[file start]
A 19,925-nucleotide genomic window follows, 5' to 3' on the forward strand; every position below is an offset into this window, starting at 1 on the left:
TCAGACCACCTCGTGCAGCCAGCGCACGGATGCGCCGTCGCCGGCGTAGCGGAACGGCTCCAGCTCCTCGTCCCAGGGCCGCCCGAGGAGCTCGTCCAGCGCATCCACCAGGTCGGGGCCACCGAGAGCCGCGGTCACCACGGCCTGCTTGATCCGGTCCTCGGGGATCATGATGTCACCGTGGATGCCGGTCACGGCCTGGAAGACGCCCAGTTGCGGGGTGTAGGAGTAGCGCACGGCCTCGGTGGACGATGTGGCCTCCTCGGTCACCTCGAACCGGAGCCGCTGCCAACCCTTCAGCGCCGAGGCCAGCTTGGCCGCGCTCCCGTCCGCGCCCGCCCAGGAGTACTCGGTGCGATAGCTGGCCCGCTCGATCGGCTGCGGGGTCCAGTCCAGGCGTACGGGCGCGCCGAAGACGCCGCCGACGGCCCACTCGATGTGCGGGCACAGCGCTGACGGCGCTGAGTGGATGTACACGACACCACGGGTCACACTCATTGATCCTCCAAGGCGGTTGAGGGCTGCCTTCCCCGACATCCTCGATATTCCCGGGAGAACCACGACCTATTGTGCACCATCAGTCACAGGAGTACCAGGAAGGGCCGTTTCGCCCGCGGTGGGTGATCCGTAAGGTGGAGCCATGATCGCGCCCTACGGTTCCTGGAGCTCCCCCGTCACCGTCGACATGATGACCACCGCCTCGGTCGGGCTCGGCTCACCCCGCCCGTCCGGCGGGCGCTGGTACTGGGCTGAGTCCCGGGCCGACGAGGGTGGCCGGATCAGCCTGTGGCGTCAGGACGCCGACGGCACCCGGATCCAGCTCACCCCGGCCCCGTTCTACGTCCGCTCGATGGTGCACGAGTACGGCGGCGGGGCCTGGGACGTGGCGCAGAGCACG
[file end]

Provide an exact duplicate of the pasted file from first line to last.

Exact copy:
A 19,925-nucleotide genomic window follows, 5' to 3' on the forward strand; every position below is an offset into this window, starting at 1 on the left:
TCAGACCACCTCGTGCAGCCAGCGCACGGATGCGCCGTCGCCGGCGTAGCGGAACGGCTCCAGCTCCTCGTCCCAGGGCCGCCCGAGGAGCTCGTCCAGCGCATCCACCAGGTCGGGGCCACCGAGAGCCGCGGTCACCACGGCCTGCTTGATCCGGTCCTCGGGGATCATGATGTCACCGTGGATGCCGGTCACGGCCTGGAAGACGCCCAGTTGCGGGGTGTAGGAGTAGCGCACGGCCTCGGTGGACGATGTGGCCTCCTCGGTCACCTCGAACCGGAGCCGCTGCCAACCCTTCAGCGCCGAGGCCAGCTTGGCCGCGCTCCCGTCCGCGCCCGCCCAGGAGTACTCGGTGCGATAGCTGGCCCGCTCGATCGGCTGCGGGGTCCAGTCCAGGCGTACGGGCGCGCCGAAGACGCCGCCGACGGCCCACTCGATGTGCGGGCACAGCGCTGACGGCGCTGAGTGGATGTACACGACACCACGGGTCACACTCATTGATCCTCCAAGGCGGTTGAGGGCTGCCTTCCCCGACATCCTCGATATTCCCGGGAGAACCACGACCTATTGTGCACCATCAGTCACAGGAGTACCAGGAAGGGCCGTTTCGCCCGCGGTGGGTGATCCGTAAGGTGGAGCCATGATCGCGCCCTACGGTTCCTGGAGCTCCCCCGTCACCGTCGACATGATGACCACCGCCTCGGTCGGGCTCGGCTCACCCCGCCCGTCCGGCGGGCGCTGGTACTGGGCTGAGTCCCGGGCCGACGAGGGTGGCCGGATCAGCCTGTGGCGTCAGGACGCCGACGGCACCCGGATCCAGCTCACCCCGGCCCCGTTCTACGTCCGCTCGATGGTGCACGAGTACGGCGGCGGGGCCTGGGACGTGGCGCAGAGCACG